Keep dangerous weeds out of the garden

Don’t allow poisonous weeds to grow amongst your edible crops. You may know it is there and be meaning to get to it soon. But an Un-Gardener or hungry child may not expect anything untoward, like this nightshade, lurking among the good things to eat.

Hubby the Un-Gardener –  at my insistence because I’m stubborn like that – gently helped me to my feet.   I started by wiggling my fingers and toes and worked my way onto bigger limbs and finally my neck.  Everything moved and there was no searing pain.  So I apologised for scaring everyone and started to garden again – with my gloves on.

Manure is just nasty

While well rotted manure is great for the garden – at the end of the day it is poop and poop contains things that can make you sick. So wear gloves and wash your hands well after using.

Over the next 10 minutes things began to feel a little weird and I had a nagging feeling things weren’t all as they should be.  I should have realised my annoying MS had a habit of masking pain.  It is great when you have a sore throat you can’t feel – but when you may have damaged your neck – this could be a bit of a problem.

Dry potting mix can seriously damage your health

Compost and potting mix can put you at risk of legionaires disease which can seriously damage your health or even kill you. Dry soils and mixes provide greater risk so avoid working with dusty materials or wear a mask.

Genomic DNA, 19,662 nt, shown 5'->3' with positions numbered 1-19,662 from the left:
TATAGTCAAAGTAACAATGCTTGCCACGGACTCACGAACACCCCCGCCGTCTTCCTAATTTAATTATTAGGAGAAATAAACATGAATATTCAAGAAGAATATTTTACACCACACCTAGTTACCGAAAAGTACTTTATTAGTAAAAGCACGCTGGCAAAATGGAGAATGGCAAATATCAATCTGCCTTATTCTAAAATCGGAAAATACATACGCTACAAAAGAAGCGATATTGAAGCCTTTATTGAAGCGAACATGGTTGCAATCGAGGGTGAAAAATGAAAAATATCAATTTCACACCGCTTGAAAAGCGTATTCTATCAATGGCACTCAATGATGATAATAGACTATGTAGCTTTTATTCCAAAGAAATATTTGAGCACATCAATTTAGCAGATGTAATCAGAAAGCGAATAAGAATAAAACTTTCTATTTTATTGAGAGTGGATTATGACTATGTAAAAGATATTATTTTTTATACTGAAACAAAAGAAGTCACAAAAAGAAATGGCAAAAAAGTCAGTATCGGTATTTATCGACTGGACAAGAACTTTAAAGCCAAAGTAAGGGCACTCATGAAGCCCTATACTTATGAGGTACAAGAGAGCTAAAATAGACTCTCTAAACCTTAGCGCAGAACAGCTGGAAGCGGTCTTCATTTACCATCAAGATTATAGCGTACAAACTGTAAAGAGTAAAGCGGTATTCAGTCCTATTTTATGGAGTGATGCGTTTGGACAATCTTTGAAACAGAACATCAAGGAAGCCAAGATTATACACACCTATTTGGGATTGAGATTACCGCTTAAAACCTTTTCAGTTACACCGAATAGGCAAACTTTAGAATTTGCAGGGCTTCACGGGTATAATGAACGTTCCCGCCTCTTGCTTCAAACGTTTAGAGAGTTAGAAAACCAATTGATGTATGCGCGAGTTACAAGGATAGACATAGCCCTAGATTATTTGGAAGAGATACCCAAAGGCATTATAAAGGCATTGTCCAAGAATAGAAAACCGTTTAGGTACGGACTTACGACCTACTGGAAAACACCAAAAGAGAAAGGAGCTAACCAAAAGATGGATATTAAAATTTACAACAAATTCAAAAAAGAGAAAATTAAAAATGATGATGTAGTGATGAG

By the time I found Hubby the Un-Gardener and suggested I needed to go to the doctor, the reality of it all set in and pain and aching crept across my entire body and I could barely move.

Read all of the label

Many of the lotions and potions – natural or purchased have hazards. Make sure you know exactly what you are using and what the risks are. Make sure you know what to do if things go wrong.

The doctor was really lovely and assured me all I had done was jar a muscle in my neck and I should feel better in a day or two.  With much relief I suffered in grateful silence as my shaken and shocked family tended to my every need.   Hubby the Un-Gardener went out and immediate put down some anti-slip strips. Unfortunately I had to cancel my group visit and the garden is still a bit of a mess, but tantalizingly close to being the most organised it has ever been.

Anti slip treads keep wooden decks from becoming a death trip on damp days

Anti slip treads keep wooden decks from becoming a death trip on damp days

Gardens are actually quite dangerous places and as gardeners working in them we need to make sure we take all precaution to stay in one piece so we can continue to grow great things for our families to make them healthy.

 Come again soon – I may be a little battered and bruised but I’ll recover and be in the garden again soon.

Sarah the Gardener  : o)

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21 Comments on “Safety First.

  1. I knew you fell, but I didn’t know you had to seek medical care. I am so sorry to hear this news, Sarah. I hope you recover without any ill effects. I’m happy to hear that your family came to your rescue and that they continue to help you in your time of need.